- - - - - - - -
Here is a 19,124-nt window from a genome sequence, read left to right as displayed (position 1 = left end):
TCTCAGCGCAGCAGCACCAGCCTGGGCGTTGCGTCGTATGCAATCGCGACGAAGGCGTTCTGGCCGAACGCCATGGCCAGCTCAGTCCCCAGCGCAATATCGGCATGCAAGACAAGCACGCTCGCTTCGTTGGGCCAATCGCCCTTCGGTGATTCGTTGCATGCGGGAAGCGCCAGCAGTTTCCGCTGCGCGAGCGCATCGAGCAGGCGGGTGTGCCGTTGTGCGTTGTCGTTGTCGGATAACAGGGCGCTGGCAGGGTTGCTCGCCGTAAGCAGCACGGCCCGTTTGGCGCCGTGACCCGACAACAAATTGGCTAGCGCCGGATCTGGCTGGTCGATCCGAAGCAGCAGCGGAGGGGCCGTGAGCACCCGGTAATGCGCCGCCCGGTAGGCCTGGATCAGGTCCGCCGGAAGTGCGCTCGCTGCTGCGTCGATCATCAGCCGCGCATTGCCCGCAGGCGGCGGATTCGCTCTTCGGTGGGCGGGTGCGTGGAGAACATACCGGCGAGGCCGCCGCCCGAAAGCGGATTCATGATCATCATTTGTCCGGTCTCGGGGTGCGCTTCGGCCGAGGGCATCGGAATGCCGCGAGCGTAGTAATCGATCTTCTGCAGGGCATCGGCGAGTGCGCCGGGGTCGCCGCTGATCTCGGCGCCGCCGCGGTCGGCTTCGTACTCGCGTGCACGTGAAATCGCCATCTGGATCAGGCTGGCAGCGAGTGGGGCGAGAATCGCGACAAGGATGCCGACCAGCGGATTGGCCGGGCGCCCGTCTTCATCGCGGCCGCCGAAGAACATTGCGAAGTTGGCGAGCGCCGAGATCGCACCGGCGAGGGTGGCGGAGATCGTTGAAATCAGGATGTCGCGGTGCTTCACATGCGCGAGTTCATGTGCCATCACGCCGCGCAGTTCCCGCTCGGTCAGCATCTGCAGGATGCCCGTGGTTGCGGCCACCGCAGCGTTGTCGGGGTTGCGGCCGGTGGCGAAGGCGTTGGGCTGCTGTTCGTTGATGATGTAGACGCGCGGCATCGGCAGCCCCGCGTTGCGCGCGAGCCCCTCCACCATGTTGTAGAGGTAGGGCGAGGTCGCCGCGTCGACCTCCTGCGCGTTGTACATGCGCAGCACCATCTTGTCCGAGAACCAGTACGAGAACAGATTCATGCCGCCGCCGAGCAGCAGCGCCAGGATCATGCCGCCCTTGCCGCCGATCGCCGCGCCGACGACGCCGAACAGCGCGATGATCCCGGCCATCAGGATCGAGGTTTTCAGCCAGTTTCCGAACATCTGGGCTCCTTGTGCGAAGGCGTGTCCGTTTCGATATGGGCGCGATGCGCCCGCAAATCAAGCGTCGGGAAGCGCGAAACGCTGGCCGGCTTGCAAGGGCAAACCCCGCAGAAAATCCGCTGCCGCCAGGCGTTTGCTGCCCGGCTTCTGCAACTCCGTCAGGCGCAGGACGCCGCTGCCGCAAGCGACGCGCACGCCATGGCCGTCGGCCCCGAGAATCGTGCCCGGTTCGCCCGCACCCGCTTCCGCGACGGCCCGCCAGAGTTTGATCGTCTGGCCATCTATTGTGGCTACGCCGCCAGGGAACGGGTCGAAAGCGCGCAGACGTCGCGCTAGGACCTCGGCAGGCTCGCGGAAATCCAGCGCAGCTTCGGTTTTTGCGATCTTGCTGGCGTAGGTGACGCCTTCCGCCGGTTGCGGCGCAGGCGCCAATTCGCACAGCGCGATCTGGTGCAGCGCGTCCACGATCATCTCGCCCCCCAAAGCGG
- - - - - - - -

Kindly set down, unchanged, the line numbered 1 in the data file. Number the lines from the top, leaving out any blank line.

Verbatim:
Here is a 19,124-nt window from a genome sequence, read left to right as displayed (position 1 = left end):